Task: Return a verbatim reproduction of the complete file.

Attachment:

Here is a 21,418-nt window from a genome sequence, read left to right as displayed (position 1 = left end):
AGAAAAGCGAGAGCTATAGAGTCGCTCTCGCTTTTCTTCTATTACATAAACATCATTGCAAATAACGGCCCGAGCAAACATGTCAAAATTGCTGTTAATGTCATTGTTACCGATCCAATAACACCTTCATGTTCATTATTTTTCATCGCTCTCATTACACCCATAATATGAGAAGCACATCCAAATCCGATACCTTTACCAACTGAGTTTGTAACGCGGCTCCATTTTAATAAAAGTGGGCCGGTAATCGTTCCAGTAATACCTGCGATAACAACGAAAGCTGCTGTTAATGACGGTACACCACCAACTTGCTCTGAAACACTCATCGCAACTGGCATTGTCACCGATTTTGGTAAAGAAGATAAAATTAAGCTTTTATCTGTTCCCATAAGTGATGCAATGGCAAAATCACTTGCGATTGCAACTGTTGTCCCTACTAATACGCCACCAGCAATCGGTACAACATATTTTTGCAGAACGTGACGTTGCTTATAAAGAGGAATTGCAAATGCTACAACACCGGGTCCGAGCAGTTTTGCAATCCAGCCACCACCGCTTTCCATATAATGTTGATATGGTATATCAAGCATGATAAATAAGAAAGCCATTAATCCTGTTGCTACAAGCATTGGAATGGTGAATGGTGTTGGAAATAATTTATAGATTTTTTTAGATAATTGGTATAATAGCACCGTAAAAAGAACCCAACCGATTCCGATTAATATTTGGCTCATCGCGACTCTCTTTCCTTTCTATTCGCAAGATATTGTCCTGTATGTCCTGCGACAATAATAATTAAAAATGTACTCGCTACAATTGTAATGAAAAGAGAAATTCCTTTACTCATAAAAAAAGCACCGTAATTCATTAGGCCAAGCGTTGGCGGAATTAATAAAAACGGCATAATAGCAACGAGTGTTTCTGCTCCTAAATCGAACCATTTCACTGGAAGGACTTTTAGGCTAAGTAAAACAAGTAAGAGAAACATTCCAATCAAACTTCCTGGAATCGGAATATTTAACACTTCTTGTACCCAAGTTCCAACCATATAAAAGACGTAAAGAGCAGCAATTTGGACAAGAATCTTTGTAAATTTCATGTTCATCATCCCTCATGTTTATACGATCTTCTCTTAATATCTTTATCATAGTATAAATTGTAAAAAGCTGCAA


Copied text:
Here is a 21,418-nt window from a genome sequence, read left to right as displayed (position 1 = left end):
AGAAAAGCGAGAGCTATAGAGTCGCTCTCGCTTTTCTTCTATTACATAAACATCATTGCAAATAACGGCCCGAGCAAACATGTCAAAATTGCTGTTAATGTCATTGTTACCGATCCAATAACACCTTCATGTTCATTATTTTTCATCGCTCTCATTACACCCATAATATGAGAAGCACATCCAAATCCGATACCTTTACCAACTGAGTTTGTAACGCGGCTCCATTTTAATAAAAGTGGGCCGGTAATCGTTCCAGTAATACCTGCGATAACAACGAAAGCTGCTGTTAATGACGGTACACCACCAACTTGCTCTGAAACACTCATCGCAACTGGCATTGTCACCGATTTTGGTAAAGAAGATAAAATTAAGCTTTTATCTGTTCCCATAAGTGATGCAATGGCAAAATCACTTGCGATTGCAACTGTTGTCCCTACTAATACGCCACCAGCAATCGGTACAACATATTTTTGCAGAACGTGACGTTGCTTATAAAGAGGAATTGCAAATGCTACAACACCGGGTCCGAGCAGTTTTGCAATCCAGCCACCACCGCTTTCCATATAATGTTGATATGGTATATCAAGCATGATAAATAAGAAAGCCATTAATCCTGTTGCTACAAGCATTGGAATGGTGAATGGTGTTGGAAATAATTTATAGATTTTTTTAGATAATTGGTATAATAGCACCGTAAAAAGAACCCAACCGATTCCGATTAATATTTGGCTCATCGCGACTCTCTTTCCTTTCTATTCGCAAGATATTGTCCTGTATGTCCTGCGACAATAATAATTAAAAATGTACTCGCTACAATTGTAATGAAAAGAGAAATTCCTTTACTCATAAAAAAAGCACCGTAATTCATTAGGCCAAGCGTTGGCGGAATTAATAAAAACGGCATAATAGCAACGAGTGTTTCTGCTCCTAAATCGAACCATTTCACTGGAAGGACTTTTAGGCTAAGTAAAACAAGTAAGAGAAACATTCCAATCAAACTTCCTGGAATCGGAATATTTAACACTTCTTGTACCCAAGTTCCAACCATATAAAAGACGTAAAGAGCAGCAATTTGGACAAGAATCTTTGTAAATTTCATGTTCATCATCCCTCATGTTTATACGATCTTCTCTTAATATCTTTATCATAGTATAAATTGTAAAAAGCTGCAA